CHATTANOOGA — Pastors are ambassadors for Christ who have the Lord’s authority to declare His message to their congregations, Tennessee Baptist Convention Executive Director Randy C. Davis told Tennessee Baptist pastors Nov. 11.
“You make sure that the message you preach is anointed by the Holy Spirit, and you preach it with unction,” Davis said. “If you want to build a crowd, water it down. But if you want to build believers, preach the whole counsel of God.”
Davis was one of eight speakers to address the 2013 Pastors Conference preceding the Tennessee Baptist Convention annual meeting at the Chattanooga Convention Center.
Steve Freeman, pastor of Grace Baptist Church in Springfield, served as the president for this year’s conference and selected the theme of “Remember the Call,” with each speaker addressing a topic related to God’s call on the lives of pastors.
Davis preached about God’s call on Moses’ life and said that God uses people who have died to self, who have enthroned Jesus as Lord, who see their inadequacies and who are broken and humbled before God.
“If you’ve got all the answers, you’re disqualified,” Davis said. “If you’re the most gifted communicator, you’re disqualified. … I am begging you to go to the Father and lay on your face before Him and confess that you need Him.”
Davis encouraged pastors to remain faithful in preaching God’s Word fully, even if it might mean being labeled as a bigot by others in the culture, and even if it might mean persecution for proclaiming the truth.
Though the pastorate can be lonely, Davis reminded pastors that even in the loneliest times, God is with them.
Chuck Kelley, president of New Orleans Baptist Theological Seminary, spoke from Matthew 4 about the call of Jesus’ disciples, saying that the key to successful evangelism lies in being close to Christ.
In difficult times, Kelley said some pastors get mad, some get busy, and some get out — but Jesus calls them to get close, as seen in His calling of the disciples to follow Him.
“The command of Jesus was not to witness,” Kelley said. “The command of Jesus was not to preach. The command of Jesus was not to plant a church. The command of Jesus was to get close to me. Follow me.”
When pastors obey that command, Kelley said, the result is effective evangelism.
“Evangelism — being a witness for Christ — is a matter of grace and not of grit,” he said. “When Jesus is on your mind, He finds a way out of your mouth.”
Kevin Ezell, president of the North American Mission Board, spoke from Genesis 12 about the call of Abraham — a call to obedience.
Ezell said that God’s call to Abraham cost him dearly, as he had to leave his family and his home. But the blessings that came with that obedience outweighed the costs.
“When you’re faithful to be obedient, God can take little and make much out of it,” Ezell said. “God often calls us to do things greater than our ability to accomplish.”
The reason for that, Ezell said, is so that God alone will get the glory when the task is completed.
John Bisagno, pastor emeritus of First Baptist Church in Houston, addressed God’s call to the prophet Jeremiah and asked where similar prophets were today — men who would address the moral decay that Bisagno said is so prevalent in American culture.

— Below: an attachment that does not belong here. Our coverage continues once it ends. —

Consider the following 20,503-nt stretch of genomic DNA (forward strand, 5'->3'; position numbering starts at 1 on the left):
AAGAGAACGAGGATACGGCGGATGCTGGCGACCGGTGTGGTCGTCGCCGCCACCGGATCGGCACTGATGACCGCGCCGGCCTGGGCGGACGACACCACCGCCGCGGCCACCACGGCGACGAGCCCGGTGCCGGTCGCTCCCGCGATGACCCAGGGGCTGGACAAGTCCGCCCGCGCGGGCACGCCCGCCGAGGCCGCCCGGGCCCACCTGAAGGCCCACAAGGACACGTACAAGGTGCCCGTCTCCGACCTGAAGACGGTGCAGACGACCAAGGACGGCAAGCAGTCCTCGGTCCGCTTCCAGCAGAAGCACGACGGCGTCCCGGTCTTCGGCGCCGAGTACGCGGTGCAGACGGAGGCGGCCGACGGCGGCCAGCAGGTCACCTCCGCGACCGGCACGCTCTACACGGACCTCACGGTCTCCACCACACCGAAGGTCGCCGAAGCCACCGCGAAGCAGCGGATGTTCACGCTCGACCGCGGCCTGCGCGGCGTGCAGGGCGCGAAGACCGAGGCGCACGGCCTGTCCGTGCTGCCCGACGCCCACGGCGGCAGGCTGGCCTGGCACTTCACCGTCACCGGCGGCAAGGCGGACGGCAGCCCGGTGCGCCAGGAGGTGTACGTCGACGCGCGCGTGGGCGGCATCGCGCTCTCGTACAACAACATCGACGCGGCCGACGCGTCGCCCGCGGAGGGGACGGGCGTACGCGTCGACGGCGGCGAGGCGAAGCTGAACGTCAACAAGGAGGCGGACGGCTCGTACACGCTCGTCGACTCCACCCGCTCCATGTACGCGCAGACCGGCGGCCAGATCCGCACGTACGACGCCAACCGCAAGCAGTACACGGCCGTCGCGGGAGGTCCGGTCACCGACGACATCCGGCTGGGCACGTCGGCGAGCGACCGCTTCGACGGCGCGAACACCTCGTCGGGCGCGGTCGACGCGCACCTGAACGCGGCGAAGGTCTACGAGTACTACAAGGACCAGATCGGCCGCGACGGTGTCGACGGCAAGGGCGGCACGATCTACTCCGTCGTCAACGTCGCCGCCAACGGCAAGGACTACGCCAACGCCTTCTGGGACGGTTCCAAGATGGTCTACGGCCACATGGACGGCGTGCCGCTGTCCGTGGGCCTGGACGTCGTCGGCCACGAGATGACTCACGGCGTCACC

He cited a litany of social evils — drugs, homosexuality, abortion, pornography — and said that no nation in history has gone where America has gone and escaped God’s judgment. But despite the downward slide, Bisagno said hope remains if men will be faithful in preaching God’s Word.
God isn’t looking for cute, cool, sharp, and smart people to do that, Bisagno said, but instead is seeking integrity, faithfulness, and availability.
“Dig deep,” he said. “Be faithful. Stay put.”
Junior Hill, an evangelist from Hartselle, Ala., preached from Ephesians 4 about distinguishing marks of a God-called evangelist, saying that such a man has a perception that defines him, a power that authenticates his ministry, and a patience that sustains him.
Hill said describing someone as having the gift of evangelism can erroneously imply that others don’t have that gift, when the truth of the Bible is that no believer is excluded from the task.
“Evangelism is not a gift that you receive, it is a command that you obey,” Hill said. “The evangelist is a man of God who has a passion to see people saved, and he pleads with people to give their heart to Jesus.”
Allan Lovelace, pastor of Waterville Baptist Church in Cleveland, Tenn., and president-elect of this year’s conference, said pastors need God’s majesty to knock them on their faces, God’s message to stand them on their feet, and God’s mission to send them on their way.
Preaching from Ezekiel 1, Lovelace said that God’s omniscience, omnipotence, and omnipresence should encourage pastors when they face difficult times.
“The church will not ever go any higher spiritually than its leaders,” Lovelace said. “We set the pace.”
Also speaking at the conference were Jim Parker, associate professor of biblical interpretation at New Orleans Baptist Theological Seminary, who preached from Isaiah 6 about the call of Isaiah.
Christian humorist and former pastor Dennis Swanberg closed the conference with both humor and encouragement.
Swanberg told the pastors there will be times when they may not be happy, but he challenged them to never “let anybody steal your joy.”
There will be bumps in the road, Swanberg admitted, but life goes on. “Joy comes in the morning,” he reminded the pastors.
In officer elections, Steve Gaines, senior pastor of Bellevue Baptist Church in Cordova, was chosen as president-elect for the 2015 conference. Lovelace was picked as president-elect in last year’s conference and will serve as president for the 2014 conference in Brentwood. Michael Crandall, pastor of Macedonia Baptist Church in Ripley, was elected as secretary-treasurer.